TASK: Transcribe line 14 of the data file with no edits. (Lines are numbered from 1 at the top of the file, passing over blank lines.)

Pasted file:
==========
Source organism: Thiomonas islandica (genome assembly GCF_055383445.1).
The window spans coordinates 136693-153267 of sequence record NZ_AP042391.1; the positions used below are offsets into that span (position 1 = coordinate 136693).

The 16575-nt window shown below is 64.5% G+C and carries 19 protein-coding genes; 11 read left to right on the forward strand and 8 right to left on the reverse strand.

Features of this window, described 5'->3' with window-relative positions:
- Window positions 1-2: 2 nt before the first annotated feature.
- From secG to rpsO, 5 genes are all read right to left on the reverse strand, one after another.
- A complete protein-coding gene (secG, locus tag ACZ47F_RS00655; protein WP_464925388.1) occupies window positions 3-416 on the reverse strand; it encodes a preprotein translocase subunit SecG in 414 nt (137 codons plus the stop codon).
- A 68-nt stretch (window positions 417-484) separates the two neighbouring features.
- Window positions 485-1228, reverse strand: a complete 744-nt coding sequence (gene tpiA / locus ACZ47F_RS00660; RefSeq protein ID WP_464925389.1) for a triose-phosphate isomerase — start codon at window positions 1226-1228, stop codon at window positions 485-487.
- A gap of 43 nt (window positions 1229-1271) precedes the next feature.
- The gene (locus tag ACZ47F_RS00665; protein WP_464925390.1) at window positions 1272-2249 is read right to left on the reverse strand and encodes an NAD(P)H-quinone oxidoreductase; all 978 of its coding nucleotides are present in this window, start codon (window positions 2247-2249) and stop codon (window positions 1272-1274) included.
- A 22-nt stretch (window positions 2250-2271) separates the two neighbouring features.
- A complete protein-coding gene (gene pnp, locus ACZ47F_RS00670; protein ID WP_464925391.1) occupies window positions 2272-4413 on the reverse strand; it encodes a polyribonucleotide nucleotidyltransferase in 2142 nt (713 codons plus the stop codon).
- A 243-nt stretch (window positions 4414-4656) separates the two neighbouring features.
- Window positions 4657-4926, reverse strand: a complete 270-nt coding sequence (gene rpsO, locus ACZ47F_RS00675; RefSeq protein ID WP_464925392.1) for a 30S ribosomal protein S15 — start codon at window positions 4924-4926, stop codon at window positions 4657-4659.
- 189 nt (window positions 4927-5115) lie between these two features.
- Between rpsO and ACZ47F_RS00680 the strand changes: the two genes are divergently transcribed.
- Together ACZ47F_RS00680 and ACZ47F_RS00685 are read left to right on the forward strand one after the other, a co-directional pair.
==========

- A 243-nt stretch (window positions 4414-4656) separates the two neighbouring features.